Bollywood Review: Love Aaj Kal (लव आज कल)

Image from Love Aaj Kal
I wasn't expecting much from Love Aaj Kal other than some mindless diversion from a much too crazy work week.  And that it delivered, along with a sappy, completely tear-jerking romance that transcended two generations.  There was a rather glossy exploration of traditional vs. modern values that wrapped up into a beautifully tied Bollywood package (albeit the modern version was a lot messier than the traditional one).  It has a slow start, but the rather extravagant romanticism that permeates the movie makes it worth seeing through to the end if you're up for a solidly melodramatic Bollywood movie.

Like most Bollywood movies that come through Netflix this one had a huge scratch in the middle of it, but despite that fact I don't believe I missed too much plot.  I was pleased to see San Francisco featured briefly... Jai, one of the main characters (Saif Ali Khan, who seems a bit too old to be opposite Deepika Padukone, playing Meera, but I feel the exact same way about Shahrukh Khan) is obsessed with the Golden Gate Bridge and eventually comes to the Bay Area to work for a mysterious company named Golden Gate Inc.  Supposedly he is an engineer, although his office looks more like an architecture firm on steroids.  (I'm not sure why an engineer would be needed for a bridge that's already built... besides, have you ever met an engineer with a waxed chest?  I certainly haven't.  Anyway, I digress.)   I suppose the rather disturbing mugging Jai endures that sends him flying back to India does have some basis in fact, but what is he doing wandering around in dark back alleyways in San Francisco at night anyway?   I would have a good chance of being mugged wandering around alone in San Francisco at night, as I would wandering around Delhi.

I was a bit put off that the beautiful shots of the Bay and that the scenes of the cable cars running through the city didn't exactly inspire Jai.  The way San Francisco was featured in the movie falls into a predictable stereotype:  America is a dangerous place.  Of course American is a dangerous place- all large urban centers have problems with crime.  But if I'm really honest, I'm just a bit hot around the collar about the uber predictable portrayal of white girls in Bollywood films.  Yes, I'm talking about Jai's girlfriend, Jo, of some indeterminate national affiliation (French?  Eastern European?  It's pretty clear she doesn't really speak English, but she also doesn't speak much of anything at all).  I mean, come on... she gets featured in "Twist" and she can't even pretend to do a Bollywood/bhangra hybrid in the slightest.  (I know... one shouldn't cast stones... but if you're dancing in a Bollywood movie you'd certainly know ahead of time and have a chance to rehearse.)  I believe there should be a new rule in Bollywood numbers:  if your white extras can't lip sync a basic chorus in Hindi they shouldn't be allowed on the set.  Especially if the chorus is "And we twist, we twist, we twist, we twist, and we twist, we twist, we twist, we twist."  (Yes, if you noticed, that wasn't in Hindi.)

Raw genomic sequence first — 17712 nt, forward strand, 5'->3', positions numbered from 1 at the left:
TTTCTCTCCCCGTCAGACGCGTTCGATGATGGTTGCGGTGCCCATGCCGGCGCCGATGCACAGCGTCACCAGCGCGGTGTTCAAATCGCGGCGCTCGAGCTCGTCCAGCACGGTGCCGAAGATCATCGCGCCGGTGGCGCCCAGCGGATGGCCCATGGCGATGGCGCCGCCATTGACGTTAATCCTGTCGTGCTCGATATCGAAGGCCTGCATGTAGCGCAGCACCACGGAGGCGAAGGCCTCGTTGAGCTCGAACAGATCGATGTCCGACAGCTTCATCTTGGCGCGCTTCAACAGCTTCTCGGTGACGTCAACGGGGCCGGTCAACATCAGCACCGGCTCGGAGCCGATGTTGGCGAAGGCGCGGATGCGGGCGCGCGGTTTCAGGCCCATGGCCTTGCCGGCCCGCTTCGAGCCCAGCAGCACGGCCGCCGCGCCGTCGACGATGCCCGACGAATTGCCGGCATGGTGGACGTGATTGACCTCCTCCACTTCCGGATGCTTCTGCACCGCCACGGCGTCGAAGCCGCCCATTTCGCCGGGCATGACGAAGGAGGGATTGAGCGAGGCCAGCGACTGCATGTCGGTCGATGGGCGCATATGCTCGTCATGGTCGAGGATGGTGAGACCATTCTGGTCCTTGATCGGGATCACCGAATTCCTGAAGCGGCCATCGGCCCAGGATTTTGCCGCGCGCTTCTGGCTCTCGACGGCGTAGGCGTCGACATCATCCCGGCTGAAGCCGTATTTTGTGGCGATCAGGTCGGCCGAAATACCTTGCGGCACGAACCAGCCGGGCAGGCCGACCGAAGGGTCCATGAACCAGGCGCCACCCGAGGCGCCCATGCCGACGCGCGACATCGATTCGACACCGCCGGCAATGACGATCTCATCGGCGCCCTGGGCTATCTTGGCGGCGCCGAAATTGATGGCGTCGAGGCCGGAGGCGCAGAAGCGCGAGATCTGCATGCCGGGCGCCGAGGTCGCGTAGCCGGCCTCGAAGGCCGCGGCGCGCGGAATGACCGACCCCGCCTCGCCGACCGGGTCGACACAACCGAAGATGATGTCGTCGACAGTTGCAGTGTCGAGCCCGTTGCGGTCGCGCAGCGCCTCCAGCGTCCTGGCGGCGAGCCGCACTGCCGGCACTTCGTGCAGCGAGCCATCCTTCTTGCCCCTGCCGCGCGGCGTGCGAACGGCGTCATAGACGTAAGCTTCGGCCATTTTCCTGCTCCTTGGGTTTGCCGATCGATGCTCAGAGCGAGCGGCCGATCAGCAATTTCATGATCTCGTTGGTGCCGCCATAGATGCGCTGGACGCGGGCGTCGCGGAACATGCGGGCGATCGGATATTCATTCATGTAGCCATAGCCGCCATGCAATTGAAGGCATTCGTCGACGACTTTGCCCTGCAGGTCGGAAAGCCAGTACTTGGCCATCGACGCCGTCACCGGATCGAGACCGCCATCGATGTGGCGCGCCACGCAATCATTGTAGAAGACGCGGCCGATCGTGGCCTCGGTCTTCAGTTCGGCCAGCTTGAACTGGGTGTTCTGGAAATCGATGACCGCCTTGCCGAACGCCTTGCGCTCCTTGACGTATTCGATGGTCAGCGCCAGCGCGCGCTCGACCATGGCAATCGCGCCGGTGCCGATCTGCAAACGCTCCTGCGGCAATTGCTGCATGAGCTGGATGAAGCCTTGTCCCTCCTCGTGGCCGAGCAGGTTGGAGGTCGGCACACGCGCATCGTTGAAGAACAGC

I do know where the stereotypes of white girls in India come from ("Oh!  I want to see your temple, the Taj Mahal!") and why it would almost be believable that Jai could pacify his girlfriend with a package of bangles while leaving her in the hotel in Delhi for three days while he was off running around with Meera in Delhi.   There are all too many American women who come to India Eat, Pray, Love style and get up to all sorts of ridiculous activities.  But give the foreign backup dancers a little credit- if they've managed to hang out in Bombay for a couple months, not become debilitatingly ill, and manage to make it into a Bollywood number, I'm sure they could lip sync a little Hindi.  Give it a try.  Let's see what happens.

I cringe, but here's "Twist" (only so you can see what I'm talking about):